Increasing the stiffness of the WAW velomobile composite structure with the aid of FEA (Finite Element Analyses) – Master thesis summary
First let me introduce myself. My name is László Balásházy, and I work as a mechanical engineer at Cadterv.hu. I graduated last June at Budapest University of Technology and Economics (located in Hungary). I was specialized in polymer engineering which includes composite technologies and design as well. I studied automotive engineering during BSC.
I wanted to create something which is indeed useful during my MSC thesis work and also preferably something which is related to velomobiles. In my opinion these vehicles are healthy and fun alternative to automobiles and bikes, ideal for sustainable transportation. Stephane was very helpful even before the beginning of the project, as he immediately offered me this topic (among others) and spared his time to fine tune the aims of thesis required for the University in no time.
In case you are interested in my Thesis feel free to contact me (on yahoo.com address starting with velolac;))
WHY – The reason for increasing stiffness
Human powered vehicles, like velomobiles run on precious/limited muscle power, which restricts their maximum achievable speed, however it can be significantly increased by reducing the losses (other than adding some help, like e-assist to the vehicle). One of the best example for that, is the recently set human power land speed record by Aerovelo – Eta, 144km/h (89mph) on flat ground, without wind. Note that, those amazing record setting vehicles (so-called streamliners) are purely speed oriented and not safe, nor practical for everyday use. For those additional purposes velomobiles have been developed.
The overall efficiency of every vehicle depends on two things. One is the amount of resistances it has to overcome, that are (in case of a ground vehicle) the sum of rolling resistance of tires (+bearings) and air drag. Rolling resistance is proportional to the weight, and also with the coefficient of rolling resistance of tires (+bearings again). Even though velomobiles are somewhat heavier than regular bikes (10-30% difference including the – not to be forgotten – rider), their air drag is excellent compared to bikes, and basically also to every other ground vehicle available in serial production, making them capable of achieving high speeds.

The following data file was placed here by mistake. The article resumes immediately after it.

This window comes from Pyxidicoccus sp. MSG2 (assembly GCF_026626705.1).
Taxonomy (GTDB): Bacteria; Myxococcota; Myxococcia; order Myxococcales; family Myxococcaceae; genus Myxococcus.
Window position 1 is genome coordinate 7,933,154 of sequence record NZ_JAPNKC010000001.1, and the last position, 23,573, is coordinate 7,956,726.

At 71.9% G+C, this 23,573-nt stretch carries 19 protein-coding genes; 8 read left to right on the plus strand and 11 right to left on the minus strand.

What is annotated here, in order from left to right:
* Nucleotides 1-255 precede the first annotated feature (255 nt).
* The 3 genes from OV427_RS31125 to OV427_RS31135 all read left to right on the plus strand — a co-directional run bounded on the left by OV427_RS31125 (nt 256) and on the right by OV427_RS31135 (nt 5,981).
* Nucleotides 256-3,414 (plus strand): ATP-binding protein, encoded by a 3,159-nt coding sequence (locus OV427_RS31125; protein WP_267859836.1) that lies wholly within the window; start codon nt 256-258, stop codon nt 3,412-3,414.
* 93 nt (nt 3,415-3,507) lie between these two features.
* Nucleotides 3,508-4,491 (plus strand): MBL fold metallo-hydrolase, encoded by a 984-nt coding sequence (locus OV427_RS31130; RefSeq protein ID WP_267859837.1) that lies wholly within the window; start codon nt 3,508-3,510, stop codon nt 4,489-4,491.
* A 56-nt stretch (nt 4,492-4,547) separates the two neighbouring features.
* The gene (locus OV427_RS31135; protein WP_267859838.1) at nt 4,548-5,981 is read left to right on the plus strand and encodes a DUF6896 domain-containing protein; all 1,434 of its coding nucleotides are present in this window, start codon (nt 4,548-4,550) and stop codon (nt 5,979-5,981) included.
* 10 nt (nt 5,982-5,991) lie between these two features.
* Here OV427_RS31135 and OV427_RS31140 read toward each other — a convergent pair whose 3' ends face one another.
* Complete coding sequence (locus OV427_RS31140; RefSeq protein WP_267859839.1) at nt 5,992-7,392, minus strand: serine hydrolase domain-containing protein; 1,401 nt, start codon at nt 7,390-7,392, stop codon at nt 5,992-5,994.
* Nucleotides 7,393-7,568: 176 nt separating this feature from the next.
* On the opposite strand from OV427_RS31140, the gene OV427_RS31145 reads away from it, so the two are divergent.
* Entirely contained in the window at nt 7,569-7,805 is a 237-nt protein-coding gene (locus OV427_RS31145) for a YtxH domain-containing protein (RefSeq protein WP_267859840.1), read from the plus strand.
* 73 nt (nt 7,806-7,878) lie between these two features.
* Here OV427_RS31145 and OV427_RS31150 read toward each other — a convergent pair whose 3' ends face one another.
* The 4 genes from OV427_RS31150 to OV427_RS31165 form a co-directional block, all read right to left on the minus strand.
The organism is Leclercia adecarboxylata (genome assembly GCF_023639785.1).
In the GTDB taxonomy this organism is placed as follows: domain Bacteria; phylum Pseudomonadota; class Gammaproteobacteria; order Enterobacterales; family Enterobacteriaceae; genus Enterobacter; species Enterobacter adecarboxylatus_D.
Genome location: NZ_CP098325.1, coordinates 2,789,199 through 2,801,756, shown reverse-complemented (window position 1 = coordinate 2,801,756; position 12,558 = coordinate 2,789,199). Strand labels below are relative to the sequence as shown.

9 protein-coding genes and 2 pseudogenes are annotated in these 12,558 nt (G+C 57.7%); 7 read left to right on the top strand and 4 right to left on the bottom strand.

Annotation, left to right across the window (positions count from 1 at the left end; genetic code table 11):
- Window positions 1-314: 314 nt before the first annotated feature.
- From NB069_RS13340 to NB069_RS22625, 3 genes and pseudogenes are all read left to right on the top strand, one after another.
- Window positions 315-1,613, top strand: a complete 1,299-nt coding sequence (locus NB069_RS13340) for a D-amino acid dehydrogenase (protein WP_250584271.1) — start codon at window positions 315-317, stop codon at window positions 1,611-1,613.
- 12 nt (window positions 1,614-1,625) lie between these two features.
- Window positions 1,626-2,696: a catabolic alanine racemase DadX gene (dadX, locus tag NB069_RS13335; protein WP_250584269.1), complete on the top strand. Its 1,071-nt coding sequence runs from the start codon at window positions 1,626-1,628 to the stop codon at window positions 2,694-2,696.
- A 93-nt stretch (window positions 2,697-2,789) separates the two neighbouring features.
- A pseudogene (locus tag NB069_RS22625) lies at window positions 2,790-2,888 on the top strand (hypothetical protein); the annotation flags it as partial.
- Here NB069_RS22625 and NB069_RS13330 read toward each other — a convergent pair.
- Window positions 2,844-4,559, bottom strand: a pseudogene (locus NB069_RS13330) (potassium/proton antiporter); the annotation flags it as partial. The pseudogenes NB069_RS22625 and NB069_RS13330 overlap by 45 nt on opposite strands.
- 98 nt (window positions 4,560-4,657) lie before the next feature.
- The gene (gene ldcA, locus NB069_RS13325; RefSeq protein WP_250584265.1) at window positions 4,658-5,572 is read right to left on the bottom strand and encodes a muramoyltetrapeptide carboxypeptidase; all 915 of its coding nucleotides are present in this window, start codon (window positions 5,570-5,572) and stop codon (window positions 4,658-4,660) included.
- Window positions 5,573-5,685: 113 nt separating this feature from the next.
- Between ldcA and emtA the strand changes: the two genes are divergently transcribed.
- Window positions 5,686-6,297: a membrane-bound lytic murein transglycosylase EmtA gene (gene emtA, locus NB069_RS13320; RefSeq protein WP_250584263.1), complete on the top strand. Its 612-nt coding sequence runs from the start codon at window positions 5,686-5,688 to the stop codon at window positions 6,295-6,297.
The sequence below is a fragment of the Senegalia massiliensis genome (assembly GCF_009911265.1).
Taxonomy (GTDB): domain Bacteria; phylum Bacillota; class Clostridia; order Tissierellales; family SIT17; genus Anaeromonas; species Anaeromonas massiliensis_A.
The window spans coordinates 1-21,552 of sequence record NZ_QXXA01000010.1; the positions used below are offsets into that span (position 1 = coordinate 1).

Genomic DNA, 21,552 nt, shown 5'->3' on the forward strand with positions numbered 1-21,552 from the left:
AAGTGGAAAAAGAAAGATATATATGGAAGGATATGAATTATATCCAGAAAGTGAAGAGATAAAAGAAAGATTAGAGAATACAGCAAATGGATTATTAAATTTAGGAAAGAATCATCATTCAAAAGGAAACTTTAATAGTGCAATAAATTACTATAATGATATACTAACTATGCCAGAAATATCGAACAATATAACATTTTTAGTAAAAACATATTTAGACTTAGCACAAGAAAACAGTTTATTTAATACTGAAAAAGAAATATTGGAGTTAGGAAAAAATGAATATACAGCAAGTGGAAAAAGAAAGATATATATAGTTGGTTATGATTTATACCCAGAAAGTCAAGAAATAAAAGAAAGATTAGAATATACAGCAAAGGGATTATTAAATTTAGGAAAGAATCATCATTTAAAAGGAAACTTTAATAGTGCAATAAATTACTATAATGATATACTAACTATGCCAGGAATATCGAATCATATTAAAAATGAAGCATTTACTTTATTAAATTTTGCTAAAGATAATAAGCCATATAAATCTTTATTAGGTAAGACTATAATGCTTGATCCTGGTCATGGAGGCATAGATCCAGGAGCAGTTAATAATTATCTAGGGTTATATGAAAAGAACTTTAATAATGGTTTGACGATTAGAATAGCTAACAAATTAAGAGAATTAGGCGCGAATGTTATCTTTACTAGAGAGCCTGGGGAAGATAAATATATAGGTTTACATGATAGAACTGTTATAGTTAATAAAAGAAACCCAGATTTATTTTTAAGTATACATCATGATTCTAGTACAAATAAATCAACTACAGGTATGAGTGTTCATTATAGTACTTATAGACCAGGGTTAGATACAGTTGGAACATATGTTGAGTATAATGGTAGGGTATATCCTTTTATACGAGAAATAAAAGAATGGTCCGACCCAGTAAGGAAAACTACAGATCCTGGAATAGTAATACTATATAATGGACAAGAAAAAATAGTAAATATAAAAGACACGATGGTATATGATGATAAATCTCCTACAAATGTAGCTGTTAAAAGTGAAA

The other main factor is the efficiency of its propulsion system, which is usually a system made out of subsystems connected in series regarding the power flow, meaning that every component directly influences the final efficiency, or in other words, the resulting effective traction power. In case of HPVs, this means the efficiency of the power source, the human body (digestive system, muscles), then the driveline (pedal – crank – front chainring – chain guiding idlers – rear sprocket – wheel, and also every part supporting these, in particular the composite body), and finally the ground-wheel contact (slip, basically the speed difference of wheel and vehicle, which phenomenon is always present if there is torque transfer present in a rolling contact). Most of these subsystem components are already given, and cannot be changed, or the modification would result only a miniscule improvement which would not make them sensible to imply, and may also adversely affect other important features of a practical vehicle. However, the driveline efficiency can be improved by decreasing the internal friction losses due to the significant pulsating load (force) the rider creates during pedalling on all the components involved. The “weakspot” of a velomobile in this regard is the long and guided chain path, which creates big flexural and compressing load, therefore visible deformations in the body. These deformations require energy input (work) in the system every load cycle which is partially converted into potential energy (like loading a spring) and into direct loss (heat and wear) via the damping mechanisms. In the simplest form, the work done by a force equals with the force (in the direction of displacement) times displacement, which can be expressed in a more general mathematical as follows: